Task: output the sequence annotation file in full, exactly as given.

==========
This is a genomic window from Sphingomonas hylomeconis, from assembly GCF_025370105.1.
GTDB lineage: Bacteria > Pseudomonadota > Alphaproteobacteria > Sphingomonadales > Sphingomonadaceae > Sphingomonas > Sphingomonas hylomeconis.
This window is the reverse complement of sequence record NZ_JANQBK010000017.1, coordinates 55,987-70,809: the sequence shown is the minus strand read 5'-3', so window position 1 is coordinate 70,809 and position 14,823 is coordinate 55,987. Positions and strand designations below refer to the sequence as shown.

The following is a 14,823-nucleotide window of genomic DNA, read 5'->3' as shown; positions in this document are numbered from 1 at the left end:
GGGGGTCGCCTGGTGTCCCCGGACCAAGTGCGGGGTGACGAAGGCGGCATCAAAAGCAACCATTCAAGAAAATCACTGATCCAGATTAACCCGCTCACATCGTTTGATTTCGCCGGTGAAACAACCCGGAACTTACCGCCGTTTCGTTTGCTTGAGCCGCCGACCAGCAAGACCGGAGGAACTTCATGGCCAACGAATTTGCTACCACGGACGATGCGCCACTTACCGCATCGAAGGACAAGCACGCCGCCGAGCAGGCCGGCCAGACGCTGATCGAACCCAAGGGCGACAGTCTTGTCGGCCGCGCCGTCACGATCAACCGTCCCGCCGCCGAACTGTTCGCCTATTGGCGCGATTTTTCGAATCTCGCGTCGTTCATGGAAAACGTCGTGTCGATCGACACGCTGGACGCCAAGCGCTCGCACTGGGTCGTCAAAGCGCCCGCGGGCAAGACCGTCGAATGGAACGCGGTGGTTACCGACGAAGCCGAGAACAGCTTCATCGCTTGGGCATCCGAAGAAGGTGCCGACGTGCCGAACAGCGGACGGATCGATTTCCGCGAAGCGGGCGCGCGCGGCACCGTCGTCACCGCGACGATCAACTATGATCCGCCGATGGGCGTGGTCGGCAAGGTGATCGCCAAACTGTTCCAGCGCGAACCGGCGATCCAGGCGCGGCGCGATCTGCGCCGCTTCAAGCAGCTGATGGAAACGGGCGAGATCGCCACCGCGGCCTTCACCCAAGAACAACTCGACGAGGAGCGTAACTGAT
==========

This is a genomic window from Sphingomonas hylomeconis, from assembly GCF_025370105.1.
GTDB lineage: Bacteria > Pseudomonadota > Alphaproteobacteria > Sphingomonadales > Sphingomonadaceae > Sphingomonas > Sphingomonas hylomeconis.
This window is the reverse complement of sequence record NZ_JANQBK010000017.1, coordinates 55,987-70,809: the sequence shown is the minus strand read 5'-3', so window position 1 is coordinate 70,809 and position 14,823 is coordinate 55,987. Positions and strand designations below refer to the sequence as shown.

The following is a 14,823-nucleotide window of genomic DNA, read 5'->3' as shown; positions in this document are numbered from 1 at the left end:
GGGGGTCGCCTGGTGTCCCCGGACCAAGTGCGGGGTGACGAAGGCGGCATCAAAAGCAACCATTCAAGAAAATCACTGATCCAGATTAACCCGCTCACATCGTTTGATTTCGCCGGTGAAACAACCCGGAACTTACCGCCGTTTCGTTTGCTTGAGCCGCCGACCAGCAAGACCGGAGGAACTTCATGGCCAACGAATTTGCTACCACGGACGATGCGCCACTTACCGCATCGAAGGACAAGCACGCCGCCGAGCAGGCCGGCCAGACGCTGATCGAACCCAAGGGCGACAGTCTTGTCGGCCGCGCCGTCACGATCAACCGTCCCGCCGCCGAACTGTTCGCCTATTGGCGCGATTTTTCGAATCTCGCGTCGTTCATGGAAAACGTCGTGTCGATCGACACGCTGGACGCCAAGCGCTCGCACTGGGTCGTCAAAGCGCCCGCGGGCAAGACCGTCGAATGGAACGCGGTGGTTACCGACGAAGCCGAGAACAGCTTCATCGCTTGGGCATCCGAAGAAGGTGCCGACGTGCCGAACAGCGGACGGATCGATTTCCGCGAAGCGGGCGCGCGCGGCACCGTCGTCACCGCGACGATCAACTATGATCCGCCGATGGGCGTGGTCGGCAAGGTGATCGCCAAACTGTTCCAGCGCGAACCGGCGATCCAGGCGCGGCGCGATCTGCGCCGCTTCAAGCAGCTGATGGAAACGGGCGAGATCGCCACCGCGGCCTTCACCCAAGAACAACTCGACGAGGAGCGTAACTGAT